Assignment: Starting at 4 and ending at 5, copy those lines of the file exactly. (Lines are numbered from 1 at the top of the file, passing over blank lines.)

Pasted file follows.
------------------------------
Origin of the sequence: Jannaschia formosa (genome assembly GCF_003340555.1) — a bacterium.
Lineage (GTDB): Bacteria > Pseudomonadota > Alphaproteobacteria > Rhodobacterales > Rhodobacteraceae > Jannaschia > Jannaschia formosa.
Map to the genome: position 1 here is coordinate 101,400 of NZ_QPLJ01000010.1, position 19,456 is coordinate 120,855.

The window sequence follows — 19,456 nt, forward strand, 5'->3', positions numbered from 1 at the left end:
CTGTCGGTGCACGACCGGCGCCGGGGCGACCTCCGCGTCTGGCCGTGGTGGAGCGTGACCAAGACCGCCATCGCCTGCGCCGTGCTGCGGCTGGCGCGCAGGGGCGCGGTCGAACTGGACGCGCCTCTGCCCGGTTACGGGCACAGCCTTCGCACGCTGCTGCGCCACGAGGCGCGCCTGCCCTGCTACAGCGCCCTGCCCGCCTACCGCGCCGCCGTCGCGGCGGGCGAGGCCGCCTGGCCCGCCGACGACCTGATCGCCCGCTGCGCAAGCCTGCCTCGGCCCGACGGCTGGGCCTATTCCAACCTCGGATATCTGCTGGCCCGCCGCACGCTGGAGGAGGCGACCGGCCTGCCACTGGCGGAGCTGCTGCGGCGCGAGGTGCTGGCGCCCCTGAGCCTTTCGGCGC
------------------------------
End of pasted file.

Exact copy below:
The window sequence follows — 19,456 nt, forward strand, 5'->3', positions numbered from 1 at the left end:
CTGTCGGTGCACGACCGGCGCCGGGGCGACCTCCGCGTCTGGCCGTGGTGGAGCGTGACCAAGACCGCCATCGCCTGCGCCGTGCTGCGGCTGGCGCGCAGGGGCGCGGTCGAACTGGACGCGCCTCTGCCCGGTTACGGGCACAGCCTTCGCACGCTGCTGCGCCACGAGGCGCGCCTGCCCTGCTACAGCGCCCTGCCCGCCTACCGCGCCGCCGTCGCGGCGGGCGAGGCCGCCTGGCCCGCCGACGACCTGATCGCCCGCTGCGCAAGCCTGCCTCGGCCCGACGGCTGGGCCTATTCCAACCTCGGATATCTGCTGGCCCGCCGCACGCTGGAGGAGGCGACCGGCCTGCCACTGGCGGAGCTGCTGCGGCGCGAGGTGCTGGCGCCCCTGAGCCTTTCGGCGC